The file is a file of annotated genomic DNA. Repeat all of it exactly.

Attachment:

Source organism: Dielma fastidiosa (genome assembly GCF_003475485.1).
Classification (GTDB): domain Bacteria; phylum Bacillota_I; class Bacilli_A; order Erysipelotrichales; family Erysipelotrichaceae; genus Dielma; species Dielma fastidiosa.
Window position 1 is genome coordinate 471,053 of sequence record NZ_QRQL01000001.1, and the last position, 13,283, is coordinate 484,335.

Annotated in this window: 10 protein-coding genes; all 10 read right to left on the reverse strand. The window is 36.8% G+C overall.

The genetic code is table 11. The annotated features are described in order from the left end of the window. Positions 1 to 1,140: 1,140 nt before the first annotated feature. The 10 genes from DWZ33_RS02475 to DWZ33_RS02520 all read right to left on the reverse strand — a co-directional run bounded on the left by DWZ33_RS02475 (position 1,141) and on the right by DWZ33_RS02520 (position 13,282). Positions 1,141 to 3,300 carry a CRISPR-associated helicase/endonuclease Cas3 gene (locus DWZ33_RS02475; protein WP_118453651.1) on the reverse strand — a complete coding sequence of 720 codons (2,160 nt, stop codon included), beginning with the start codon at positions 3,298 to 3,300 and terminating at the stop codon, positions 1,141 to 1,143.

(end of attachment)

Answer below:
Source organism: Dielma fastidiosa (genome assembly GCF_003475485.1).
Classification (GTDB): domain Bacteria; phylum Bacillota_I; class Bacilli_A; order Erysipelotrichales; family Erysipelotrichaceae; genus Dielma; species Dielma fastidiosa.
Window position 1 is genome coordinate 471,053 of sequence record NZ_QRQL01000001.1, and the last position, 13,283, is coordinate 484,335.

Annotated in this window: 10 protein-coding genes; all 10 read right to left on the reverse strand. The window is 36.8% G+C overall.

The genetic code is table 11. The annotated features are described in order from the left end of the window. Positions 1 to 1,140: 1,140 nt before the first annotated feature. The 10 genes from DWZ33_RS02475 to DWZ33_RS02520 all read right to left on the reverse strand — a co-directional run bounded on the left by DWZ33_RS02475 (position 1,141) and on the right by DWZ33_RS02520 (position 13,282). Positions 1,141 to 3,300 carry a CRISPR-associated helicase/endonuclease Cas3 gene (locus DWZ33_RS02475; protein WP_118453651.1) on the reverse strand — a complete coding sequence of 720 codons (2,160 nt, stop codon included), beginning with the start codon at positions 3,298 to 3,300 and terminating at the stop codon, positions 1,141 to 1,143.